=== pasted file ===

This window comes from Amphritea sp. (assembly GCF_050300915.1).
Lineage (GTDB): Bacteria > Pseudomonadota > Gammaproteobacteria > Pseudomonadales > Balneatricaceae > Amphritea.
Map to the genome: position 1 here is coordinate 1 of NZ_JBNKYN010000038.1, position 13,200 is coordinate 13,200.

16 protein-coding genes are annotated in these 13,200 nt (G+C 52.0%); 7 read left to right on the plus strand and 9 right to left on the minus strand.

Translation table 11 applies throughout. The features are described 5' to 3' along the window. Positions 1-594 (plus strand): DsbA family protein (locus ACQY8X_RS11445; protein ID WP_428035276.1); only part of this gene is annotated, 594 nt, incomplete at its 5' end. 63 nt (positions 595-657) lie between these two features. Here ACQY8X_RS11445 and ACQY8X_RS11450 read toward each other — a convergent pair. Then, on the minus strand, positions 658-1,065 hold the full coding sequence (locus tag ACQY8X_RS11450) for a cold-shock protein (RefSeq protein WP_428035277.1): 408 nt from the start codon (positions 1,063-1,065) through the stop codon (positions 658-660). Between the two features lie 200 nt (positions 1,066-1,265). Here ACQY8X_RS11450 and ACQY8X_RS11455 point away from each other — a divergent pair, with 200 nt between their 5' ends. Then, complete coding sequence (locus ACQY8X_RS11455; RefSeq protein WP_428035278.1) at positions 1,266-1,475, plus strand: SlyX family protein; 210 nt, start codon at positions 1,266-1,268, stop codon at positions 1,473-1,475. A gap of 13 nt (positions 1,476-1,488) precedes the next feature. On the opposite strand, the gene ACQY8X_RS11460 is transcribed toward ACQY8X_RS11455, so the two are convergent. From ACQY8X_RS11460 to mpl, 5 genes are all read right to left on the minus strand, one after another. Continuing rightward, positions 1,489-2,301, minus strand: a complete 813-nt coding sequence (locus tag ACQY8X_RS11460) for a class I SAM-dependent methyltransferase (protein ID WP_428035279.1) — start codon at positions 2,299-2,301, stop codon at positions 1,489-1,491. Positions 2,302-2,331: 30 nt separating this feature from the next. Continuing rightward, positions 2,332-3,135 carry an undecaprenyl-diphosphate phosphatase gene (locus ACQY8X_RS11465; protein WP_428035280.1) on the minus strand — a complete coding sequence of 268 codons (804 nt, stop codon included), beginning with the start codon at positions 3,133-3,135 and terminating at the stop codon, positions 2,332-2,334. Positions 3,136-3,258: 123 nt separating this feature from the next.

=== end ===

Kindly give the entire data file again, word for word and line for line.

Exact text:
This window comes from Amphritea sp. (assembly GCF_050300915.1).
Lineage (GTDB): Bacteria > Pseudomonadota > Gammaproteobacteria > Pseudomonadales > Balneatricaceae > Amphritea.
Map to the genome: position 1 here is coordinate 1 of NZ_JBNKYN010000038.1, position 13,200 is coordinate 13,200.

16 protein-coding genes are annotated in these 13,200 nt (G+C 52.0%); 7 read left to right on the plus strand and 9 right to left on the minus strand.

Translation table 11 applies throughout. The features are described 5' to 3' along the window. Positions 1-594 (plus strand): DsbA family protein (locus ACQY8X_RS11445; protein ID WP_428035276.1); only part of this gene is annotated, 594 nt, incomplete at its 5' end. 63 nt (positions 595-657) lie between these two features. Here ACQY8X_RS11445 and ACQY8X_RS11450 read toward each other — a convergent pair. Then, on the minus strand, positions 658-1,065 hold the full coding sequence (locus tag ACQY8X_RS11450) for a cold-shock protein (RefSeq protein WP_428035277.1): 408 nt from the start codon (positions 1,063-1,065) through the stop codon (positions 658-660). Between the two features lie 200 nt (positions 1,066-1,265). Here ACQY8X_RS11450 and ACQY8X_RS11455 point away from each other — a divergent pair, with 200 nt between their 5' ends. Then, complete coding sequence (locus ACQY8X_RS11455; RefSeq protein WP_428035278.1) at positions 1,266-1,475, plus strand: SlyX family protein; 210 nt, start codon at positions 1,266-1,268, stop codon at positions 1,473-1,475. A gap of 13 nt (positions 1,476-1,488) precedes the next feature. On the opposite strand, the gene ACQY8X_RS11460 is transcribed toward ACQY8X_RS11455, so the two are convergent. From ACQY8X_RS11460 to mpl, 5 genes are all read right to left on the minus strand, one after another. Continuing rightward, positions 1,489-2,301, minus strand: a complete 813-nt coding sequence (locus tag ACQY8X_RS11460) for a class I SAM-dependent methyltransferase (protein ID WP_428035279.1) — start codon at positions 2,299-2,301, stop codon at positions 1,489-1,491. Positions 2,302-2,331: 30 nt separating this feature from the next. Continuing rightward, positions 2,332-3,135 carry an undecaprenyl-diphosphate phosphatase gene (locus ACQY8X_RS11465; protein WP_428035280.1) on the minus strand — a complete coding sequence of 268 codons (804 nt, stop codon included), beginning with the start codon at positions 3,133-3,135 and terminating at the stop codon, positions 2,332-2,334. Positions 3,136-3,258: 123 nt separating this feature from the next.